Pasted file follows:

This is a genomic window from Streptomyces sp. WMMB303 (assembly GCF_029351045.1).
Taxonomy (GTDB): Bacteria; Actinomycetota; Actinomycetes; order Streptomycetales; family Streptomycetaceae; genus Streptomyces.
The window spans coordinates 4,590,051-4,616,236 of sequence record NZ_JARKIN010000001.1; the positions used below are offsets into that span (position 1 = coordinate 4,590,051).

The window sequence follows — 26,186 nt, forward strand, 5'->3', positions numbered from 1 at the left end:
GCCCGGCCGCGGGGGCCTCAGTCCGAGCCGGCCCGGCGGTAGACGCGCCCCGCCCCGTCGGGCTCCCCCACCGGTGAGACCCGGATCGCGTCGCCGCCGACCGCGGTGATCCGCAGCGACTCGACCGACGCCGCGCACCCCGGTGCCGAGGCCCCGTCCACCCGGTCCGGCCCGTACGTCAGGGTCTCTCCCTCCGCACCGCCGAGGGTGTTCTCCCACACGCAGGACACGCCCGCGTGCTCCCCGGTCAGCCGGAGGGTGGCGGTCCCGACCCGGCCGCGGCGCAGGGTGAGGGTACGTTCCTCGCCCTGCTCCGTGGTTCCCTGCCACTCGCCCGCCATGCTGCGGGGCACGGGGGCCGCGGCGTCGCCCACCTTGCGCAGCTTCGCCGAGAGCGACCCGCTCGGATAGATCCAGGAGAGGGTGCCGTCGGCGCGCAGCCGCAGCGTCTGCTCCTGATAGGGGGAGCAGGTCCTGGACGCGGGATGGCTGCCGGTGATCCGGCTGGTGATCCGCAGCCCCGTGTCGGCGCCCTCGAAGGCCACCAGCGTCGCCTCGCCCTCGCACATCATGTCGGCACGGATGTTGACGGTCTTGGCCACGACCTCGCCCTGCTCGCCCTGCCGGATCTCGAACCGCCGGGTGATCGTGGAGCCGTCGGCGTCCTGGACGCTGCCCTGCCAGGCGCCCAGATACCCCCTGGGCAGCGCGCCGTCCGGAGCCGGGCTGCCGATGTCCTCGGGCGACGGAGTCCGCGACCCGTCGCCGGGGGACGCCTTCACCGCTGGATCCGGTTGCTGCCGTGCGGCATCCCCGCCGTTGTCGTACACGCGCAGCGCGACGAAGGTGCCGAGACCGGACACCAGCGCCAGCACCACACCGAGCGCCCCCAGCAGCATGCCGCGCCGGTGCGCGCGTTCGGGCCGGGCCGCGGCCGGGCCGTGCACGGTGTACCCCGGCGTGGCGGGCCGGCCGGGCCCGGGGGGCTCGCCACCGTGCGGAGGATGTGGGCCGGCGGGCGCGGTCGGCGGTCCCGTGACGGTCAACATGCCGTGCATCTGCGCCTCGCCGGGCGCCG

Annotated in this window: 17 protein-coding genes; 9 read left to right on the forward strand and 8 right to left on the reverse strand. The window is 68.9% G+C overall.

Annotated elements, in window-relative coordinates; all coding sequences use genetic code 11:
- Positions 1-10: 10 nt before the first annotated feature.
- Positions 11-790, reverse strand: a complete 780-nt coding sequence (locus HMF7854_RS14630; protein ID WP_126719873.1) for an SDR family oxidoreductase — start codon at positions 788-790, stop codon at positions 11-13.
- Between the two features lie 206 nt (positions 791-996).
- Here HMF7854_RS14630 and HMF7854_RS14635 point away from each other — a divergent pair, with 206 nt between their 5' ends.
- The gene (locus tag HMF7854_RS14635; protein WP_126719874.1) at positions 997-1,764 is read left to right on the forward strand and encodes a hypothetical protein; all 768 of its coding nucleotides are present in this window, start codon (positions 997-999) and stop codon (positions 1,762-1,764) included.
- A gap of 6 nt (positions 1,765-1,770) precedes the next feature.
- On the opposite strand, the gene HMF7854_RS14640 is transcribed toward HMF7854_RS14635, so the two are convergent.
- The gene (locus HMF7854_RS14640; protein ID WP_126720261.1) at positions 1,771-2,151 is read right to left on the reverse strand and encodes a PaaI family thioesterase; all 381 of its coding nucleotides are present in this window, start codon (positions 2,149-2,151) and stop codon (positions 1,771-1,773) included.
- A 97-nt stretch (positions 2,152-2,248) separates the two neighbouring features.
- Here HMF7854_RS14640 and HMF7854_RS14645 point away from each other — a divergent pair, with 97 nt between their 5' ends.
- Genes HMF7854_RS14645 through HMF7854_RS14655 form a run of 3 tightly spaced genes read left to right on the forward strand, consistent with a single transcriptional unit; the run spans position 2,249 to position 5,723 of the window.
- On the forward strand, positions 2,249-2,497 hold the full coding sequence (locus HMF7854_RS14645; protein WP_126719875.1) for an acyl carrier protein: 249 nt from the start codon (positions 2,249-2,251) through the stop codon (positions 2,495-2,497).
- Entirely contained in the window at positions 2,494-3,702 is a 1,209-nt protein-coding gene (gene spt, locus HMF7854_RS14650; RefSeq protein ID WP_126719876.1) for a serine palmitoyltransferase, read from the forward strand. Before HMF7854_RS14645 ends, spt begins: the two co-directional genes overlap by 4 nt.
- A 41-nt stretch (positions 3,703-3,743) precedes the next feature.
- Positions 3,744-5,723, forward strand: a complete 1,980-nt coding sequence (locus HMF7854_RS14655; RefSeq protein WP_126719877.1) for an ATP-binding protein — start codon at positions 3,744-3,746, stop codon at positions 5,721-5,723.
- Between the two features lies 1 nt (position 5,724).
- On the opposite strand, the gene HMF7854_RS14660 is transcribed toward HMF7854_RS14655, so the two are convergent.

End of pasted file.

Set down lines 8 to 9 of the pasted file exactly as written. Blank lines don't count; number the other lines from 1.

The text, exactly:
- Positions 1-10: 10 nt before the first annotated feature.
- Positions 11-790, reverse strand: a complete 780-nt coding sequence (locus HMF7854_RS14630; protein ID WP_126719873.1) for an SDR family oxidoreductase — start codon at positions 788-790, stop codon at positions 11-13.